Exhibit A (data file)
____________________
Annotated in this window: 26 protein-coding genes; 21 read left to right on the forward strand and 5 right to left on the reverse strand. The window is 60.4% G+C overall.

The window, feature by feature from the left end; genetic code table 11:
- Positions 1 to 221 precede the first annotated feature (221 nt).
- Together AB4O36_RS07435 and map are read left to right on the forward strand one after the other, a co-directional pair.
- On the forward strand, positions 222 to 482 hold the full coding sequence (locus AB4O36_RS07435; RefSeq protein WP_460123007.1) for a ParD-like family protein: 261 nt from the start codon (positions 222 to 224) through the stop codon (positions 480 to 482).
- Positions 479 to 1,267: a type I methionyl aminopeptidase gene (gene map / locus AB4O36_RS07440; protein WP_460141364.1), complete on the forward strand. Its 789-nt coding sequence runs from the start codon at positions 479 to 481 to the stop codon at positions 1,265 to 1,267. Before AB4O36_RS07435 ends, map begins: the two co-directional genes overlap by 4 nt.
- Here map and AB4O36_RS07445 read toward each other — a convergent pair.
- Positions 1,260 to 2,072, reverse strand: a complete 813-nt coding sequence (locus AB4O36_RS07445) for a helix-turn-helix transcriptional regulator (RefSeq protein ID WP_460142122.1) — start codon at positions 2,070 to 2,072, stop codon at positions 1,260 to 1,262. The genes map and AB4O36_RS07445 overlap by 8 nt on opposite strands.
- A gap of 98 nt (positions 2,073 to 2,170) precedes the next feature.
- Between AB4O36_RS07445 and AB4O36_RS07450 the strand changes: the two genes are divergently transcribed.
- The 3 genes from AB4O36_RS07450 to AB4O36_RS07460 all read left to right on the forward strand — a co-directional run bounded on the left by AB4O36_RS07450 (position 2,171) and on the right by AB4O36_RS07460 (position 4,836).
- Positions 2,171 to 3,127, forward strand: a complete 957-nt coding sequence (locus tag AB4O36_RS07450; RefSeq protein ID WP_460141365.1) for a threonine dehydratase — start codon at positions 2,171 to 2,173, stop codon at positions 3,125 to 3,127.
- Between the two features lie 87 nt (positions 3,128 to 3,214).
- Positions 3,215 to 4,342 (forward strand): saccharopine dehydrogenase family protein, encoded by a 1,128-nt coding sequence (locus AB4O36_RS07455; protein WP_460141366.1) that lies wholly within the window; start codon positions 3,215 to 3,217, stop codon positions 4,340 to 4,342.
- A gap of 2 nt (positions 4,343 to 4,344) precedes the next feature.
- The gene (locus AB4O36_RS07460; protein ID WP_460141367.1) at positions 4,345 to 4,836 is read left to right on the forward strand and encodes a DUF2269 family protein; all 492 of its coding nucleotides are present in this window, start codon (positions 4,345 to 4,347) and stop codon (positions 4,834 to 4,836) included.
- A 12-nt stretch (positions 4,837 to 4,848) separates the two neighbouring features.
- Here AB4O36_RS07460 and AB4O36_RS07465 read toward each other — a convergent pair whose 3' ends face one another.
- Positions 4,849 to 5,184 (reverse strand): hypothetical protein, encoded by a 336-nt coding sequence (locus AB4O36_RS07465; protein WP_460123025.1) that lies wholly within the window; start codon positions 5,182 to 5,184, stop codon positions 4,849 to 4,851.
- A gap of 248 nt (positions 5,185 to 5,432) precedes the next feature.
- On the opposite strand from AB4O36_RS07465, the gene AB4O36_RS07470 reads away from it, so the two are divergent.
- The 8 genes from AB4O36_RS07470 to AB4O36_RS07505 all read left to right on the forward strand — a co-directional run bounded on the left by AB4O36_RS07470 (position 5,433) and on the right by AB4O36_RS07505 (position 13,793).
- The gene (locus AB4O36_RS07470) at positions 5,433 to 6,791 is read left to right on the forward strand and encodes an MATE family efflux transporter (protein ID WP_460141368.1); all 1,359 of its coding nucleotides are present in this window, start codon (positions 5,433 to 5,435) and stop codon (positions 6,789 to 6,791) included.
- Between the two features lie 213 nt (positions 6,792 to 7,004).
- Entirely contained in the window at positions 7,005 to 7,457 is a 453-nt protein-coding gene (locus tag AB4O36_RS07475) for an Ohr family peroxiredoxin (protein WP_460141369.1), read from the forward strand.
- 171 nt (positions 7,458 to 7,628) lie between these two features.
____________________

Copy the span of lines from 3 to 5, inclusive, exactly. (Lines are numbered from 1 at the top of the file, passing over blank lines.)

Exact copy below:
- Positions 1 to 221 precede the first annotated feature (221 nt).
- Together AB4O36_RS07435 and map are read left to right on the forward strand one after the other, a co-directional pair.
- On the forward strand, positions 222 to 482 hold the full coding sequence (locus AB4O36_RS07435; RefSeq protein WP_460123007.1) for a ParD-like family protein: 261 nt from the start codon (positions 222 to 224) through the stop codon (positions 480 to 482).